Staff Publications

Staff Publications

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    'Staff publications' is the digital repository of Wageningen University & Research

    'Staff publications' contains references to publications authored by Wageningen University staff from 1976 onward.

    Publications authored by the staff of the Research Institutes are available from 1995 onwards.

    Full text documents are added when available. The database is updated daily and currently holds about 240,000 items, of which 72,000 in open access.

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Record number 416604
Title 111. Missing links in Mycosphaerella graminicola
Author(s) M'Barek, S. Ben; Wittenberg, A.H.J.; Lee, T.A.J. van der; Ware, S.B.; Schouten, H.J.; Kema, G.H.J.
Event XXIV Fungal Genetics Conference, 2007-03-20/2007-03-25
Department(s) Laboratory of Phytopathology
Biointeracties and Plant Health
PRI Biodiversity and Breeding
PRI BIOINT Moleculair Phytopathology
WUR Plant Breeding
Publication type Poster (professional)
Publication year 2007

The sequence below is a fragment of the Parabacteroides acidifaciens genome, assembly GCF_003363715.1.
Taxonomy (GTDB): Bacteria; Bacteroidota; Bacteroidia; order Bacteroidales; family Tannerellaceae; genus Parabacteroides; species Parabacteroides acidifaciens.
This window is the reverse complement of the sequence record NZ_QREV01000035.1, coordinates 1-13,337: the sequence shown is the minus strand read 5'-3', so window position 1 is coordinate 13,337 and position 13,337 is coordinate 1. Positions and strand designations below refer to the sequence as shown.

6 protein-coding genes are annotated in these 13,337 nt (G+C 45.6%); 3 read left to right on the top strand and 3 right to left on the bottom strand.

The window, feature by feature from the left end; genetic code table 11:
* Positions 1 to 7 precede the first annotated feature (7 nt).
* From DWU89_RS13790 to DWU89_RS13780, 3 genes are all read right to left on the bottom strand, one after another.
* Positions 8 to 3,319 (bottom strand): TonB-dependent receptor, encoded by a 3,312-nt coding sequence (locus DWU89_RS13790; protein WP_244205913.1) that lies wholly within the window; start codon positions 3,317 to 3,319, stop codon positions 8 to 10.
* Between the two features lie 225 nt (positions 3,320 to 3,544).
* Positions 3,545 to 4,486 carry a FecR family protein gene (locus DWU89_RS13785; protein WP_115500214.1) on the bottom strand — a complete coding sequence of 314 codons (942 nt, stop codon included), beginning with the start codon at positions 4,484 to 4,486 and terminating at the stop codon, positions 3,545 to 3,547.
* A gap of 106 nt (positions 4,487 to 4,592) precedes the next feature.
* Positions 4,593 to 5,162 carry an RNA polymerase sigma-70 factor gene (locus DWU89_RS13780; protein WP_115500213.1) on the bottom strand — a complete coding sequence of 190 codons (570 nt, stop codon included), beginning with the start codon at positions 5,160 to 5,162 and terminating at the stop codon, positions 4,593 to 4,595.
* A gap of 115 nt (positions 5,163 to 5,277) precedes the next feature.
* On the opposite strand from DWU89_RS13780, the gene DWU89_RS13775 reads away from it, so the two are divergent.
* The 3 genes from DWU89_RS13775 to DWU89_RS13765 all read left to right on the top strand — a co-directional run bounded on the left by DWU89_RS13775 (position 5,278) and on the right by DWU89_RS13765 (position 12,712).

Abstract Mycosphaerella graminicola (Fückel) J. Schröt. in Cohn is a haploid ascomycete that causes septoria tritici blotch in durum ( Triticum turgidum L.) and in bread wheat (T. aesitivum L.). Two high-density genetic linkage maps with over 2000 Diversity Arrays Technology (DArT), AFLP and SSR markers were generated from two mapping populations derived from crosses between the sequenced isolate IPO323 and either isolate IPO94269 or IPO95052. Graphical genotyping revealed that some of the progenies lacked one or more linkage groups that were present in both parental isolates. PCR’s with primers derived from the SSR and DArT markers positioned on these linkage groups were used to verify the absence of these linkage groups in off spring isolates. We confirmed the absence of six linkage groups in the IPO323 x IPO94269 and IPO323 x IPO95052 progenies. We could not conclusively confirm the absence of two additional linkage groups, maybe due to the presence of translocations. We studied the origin and effect of this phenomenon. Our results demonstrate that the chromosomes were lost during meiosis possibly by non disjunction. The loss of chromosomes did not seem to affect viability, pathogenicity or fertility as back crosses between these progeny isolates and the parents produced significant numbers of off-spring isolates. The finished genome sequence of isolate IPO323 and the aligned DArT markers from the high-density map enabled us to identify the missing chromosomes containing apparently redundant genes. Interestingly, we also identified isolates in the IPO323 x IPO94269 progeny that were diploid for one linkage group. We hope our data will contribute to a better understanding of the genetics in Mycosphaerella and redundancy of its genomic content.
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